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For each of us and for organisations in general the effective use of information is a critical success factor. You only need to think of the assignments you need to complete and the demand for a diverse and unified communication of information being required.
There are two broad paradigms for dealing with information:
• Information as a ‘substance’ flowing through a system (Stamper et.al.)
• Information as a ‘process’ ie a social activity of making and maintaining relationships (Cheek et.al.)
We have chosen the later paradigm, however both need modelling approaches which allow us to collect and communicate knowledge and information effectively.
Daniel Bell (1973) coined the expression ‘the post-industrial society’. In this society a substantial proportion of the population are employed or involved in the work of information collection and communication. In this sense we can see that information has become a commodity which can have a value and is therefore marketable. It also can be seen as an indispensable component of our social fabric.
The general concept of ‘information’ is used in a confused manner. By some it is seen as something we distil from data in order to make decisions, and to a point this could be a true observation. By others it is seen in terms of the understanding that we gain from messages or the knowledge that one person communicates to another and the meanings we create and exchange.
Stamper, Lui, Schaik (unpublished) suggest:
‘… To obtain something resembling a scientific handle on the concept of information we need to begin with a clear picture of what we are observing. Physics is concerned with physical bodies of all kinds, their properties and their behaviour. We do not have to define the concept of a body in so many words because we can show a person so many concrete examples that he can learn to use the word ‘body’ as competently as we do ourselves. Similarly, we can start our exploration of information by using the concept of a sign. We might tell someone that a sign is any physical object, event, or property of an object or event which can stand for something else. But we do not leave it at that. We show them hundreds of diverse examples until they know what a sign is by ostensive definition (that is, by demonstration). In this way we escape the tyranny of a verbal regression into the domain of practical, concrete action.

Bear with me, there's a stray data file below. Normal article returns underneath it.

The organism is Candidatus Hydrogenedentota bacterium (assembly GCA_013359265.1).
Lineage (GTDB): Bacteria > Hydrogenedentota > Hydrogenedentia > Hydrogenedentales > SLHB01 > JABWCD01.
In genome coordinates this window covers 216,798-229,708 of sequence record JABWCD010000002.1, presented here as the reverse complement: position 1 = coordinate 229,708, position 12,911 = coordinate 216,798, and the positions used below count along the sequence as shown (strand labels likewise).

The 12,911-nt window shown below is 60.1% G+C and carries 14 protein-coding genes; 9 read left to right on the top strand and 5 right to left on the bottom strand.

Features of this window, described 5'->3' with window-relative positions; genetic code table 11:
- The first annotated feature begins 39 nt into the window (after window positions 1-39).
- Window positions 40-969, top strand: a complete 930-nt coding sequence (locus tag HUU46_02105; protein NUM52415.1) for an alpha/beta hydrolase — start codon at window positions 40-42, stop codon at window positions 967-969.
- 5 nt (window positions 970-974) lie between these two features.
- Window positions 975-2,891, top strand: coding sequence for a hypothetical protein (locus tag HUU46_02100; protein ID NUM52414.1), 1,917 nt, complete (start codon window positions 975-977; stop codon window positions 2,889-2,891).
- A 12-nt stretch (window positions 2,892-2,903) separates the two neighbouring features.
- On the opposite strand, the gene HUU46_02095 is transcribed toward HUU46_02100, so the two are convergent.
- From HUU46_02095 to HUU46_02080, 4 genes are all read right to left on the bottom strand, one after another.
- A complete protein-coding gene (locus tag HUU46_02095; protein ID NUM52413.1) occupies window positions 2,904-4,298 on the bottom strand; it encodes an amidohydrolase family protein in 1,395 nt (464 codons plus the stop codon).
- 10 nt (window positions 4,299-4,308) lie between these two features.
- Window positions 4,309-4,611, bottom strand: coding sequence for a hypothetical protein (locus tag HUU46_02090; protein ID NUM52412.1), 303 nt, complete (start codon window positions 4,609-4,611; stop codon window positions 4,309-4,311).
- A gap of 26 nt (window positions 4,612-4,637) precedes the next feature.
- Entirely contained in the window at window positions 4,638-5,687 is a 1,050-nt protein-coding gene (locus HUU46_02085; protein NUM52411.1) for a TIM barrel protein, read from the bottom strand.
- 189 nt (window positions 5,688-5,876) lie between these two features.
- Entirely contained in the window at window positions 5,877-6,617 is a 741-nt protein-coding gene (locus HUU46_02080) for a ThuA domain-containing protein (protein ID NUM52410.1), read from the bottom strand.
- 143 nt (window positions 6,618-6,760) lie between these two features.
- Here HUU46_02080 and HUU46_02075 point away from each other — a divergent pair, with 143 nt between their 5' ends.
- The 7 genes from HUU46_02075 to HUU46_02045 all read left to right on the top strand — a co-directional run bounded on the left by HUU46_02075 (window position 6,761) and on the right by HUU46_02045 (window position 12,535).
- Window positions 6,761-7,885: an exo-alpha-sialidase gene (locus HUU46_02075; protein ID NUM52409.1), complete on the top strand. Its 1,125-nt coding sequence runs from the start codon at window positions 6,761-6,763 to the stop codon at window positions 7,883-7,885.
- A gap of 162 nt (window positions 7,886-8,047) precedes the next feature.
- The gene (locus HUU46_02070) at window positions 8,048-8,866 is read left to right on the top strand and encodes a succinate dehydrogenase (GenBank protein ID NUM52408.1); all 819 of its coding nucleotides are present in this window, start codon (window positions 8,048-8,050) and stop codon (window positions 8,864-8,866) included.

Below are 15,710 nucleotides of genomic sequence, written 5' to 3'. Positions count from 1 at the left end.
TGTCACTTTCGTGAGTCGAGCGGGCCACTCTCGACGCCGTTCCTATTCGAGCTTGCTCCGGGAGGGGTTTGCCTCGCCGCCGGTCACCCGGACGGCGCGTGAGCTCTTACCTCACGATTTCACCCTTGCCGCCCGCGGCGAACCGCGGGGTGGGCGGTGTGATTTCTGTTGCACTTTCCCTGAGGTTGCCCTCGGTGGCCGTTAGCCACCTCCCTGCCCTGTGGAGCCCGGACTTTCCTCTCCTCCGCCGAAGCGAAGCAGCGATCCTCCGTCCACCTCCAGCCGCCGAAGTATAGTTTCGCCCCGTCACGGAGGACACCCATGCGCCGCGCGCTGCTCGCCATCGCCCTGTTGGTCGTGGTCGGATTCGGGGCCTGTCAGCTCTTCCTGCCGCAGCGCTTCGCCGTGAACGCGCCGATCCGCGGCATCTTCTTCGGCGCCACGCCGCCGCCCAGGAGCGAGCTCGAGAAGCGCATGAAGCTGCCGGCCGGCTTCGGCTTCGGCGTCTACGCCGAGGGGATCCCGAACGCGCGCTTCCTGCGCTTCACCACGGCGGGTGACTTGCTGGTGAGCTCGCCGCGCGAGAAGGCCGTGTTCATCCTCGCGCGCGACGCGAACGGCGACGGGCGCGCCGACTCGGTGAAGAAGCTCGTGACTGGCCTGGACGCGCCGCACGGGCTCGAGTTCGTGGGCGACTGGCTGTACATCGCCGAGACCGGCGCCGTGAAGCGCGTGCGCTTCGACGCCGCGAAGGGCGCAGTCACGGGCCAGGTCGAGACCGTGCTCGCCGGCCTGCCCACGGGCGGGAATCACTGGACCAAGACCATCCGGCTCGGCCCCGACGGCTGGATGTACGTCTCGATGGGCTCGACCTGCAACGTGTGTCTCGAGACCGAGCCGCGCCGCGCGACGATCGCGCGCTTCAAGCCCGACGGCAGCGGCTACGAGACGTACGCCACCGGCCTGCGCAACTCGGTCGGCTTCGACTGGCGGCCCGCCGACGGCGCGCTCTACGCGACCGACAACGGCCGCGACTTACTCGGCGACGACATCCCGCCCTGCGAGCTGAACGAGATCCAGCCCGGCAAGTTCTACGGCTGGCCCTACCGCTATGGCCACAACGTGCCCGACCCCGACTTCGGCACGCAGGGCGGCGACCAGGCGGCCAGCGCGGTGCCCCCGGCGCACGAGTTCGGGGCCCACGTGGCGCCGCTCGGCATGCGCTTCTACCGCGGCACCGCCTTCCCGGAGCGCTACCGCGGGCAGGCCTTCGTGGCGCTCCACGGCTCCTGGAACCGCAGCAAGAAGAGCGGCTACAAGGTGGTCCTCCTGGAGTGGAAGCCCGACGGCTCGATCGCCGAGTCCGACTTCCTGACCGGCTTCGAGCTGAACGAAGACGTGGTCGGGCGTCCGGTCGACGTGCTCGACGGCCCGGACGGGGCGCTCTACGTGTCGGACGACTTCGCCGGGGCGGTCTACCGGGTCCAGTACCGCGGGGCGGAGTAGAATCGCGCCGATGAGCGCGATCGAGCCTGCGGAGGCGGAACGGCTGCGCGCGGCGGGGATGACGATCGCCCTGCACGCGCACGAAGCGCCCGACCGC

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The theory of signs is called semiotics. As physics is the study of the physical properties of bodies, so semiotics is the study of the semiological properties of things. As in physics we start by classifying physical bodies and physical phenomena, so, in semiotics we do much the same with signs. Similarly, as in physics we begin to measure physical bodies in many ways, such as finding out how big they are, and in so doing distinguishing many different aspects of size, we can in semiotics measure signs. We discover that information is the semiological concept analogous to the idea of size in physics, and we find that measuring signs in various ways leads to a whole range of different precisely defined measures of information.’
Semiotics is no new comer to studying human understanding. As a result there are a number of views and sub-disciplines we can use to measure information, several of which interest us in our study:
1. Syntactic (structure, data, records, language, logic, software, files, …)
2. Semantic (meaning, denotation, signification, proposition, validity, truth, …)
3. Pragmatic (intent, communication, conversation, negotiation, …)
Other sub-disciplines also exist in order to explain the basic elements of our understanding. For example Statistical (physical/empirical) and Social, both these are classified either side of the above three:
4. Statistical (physical/empirical, as patterns, codes, signals, traces, …)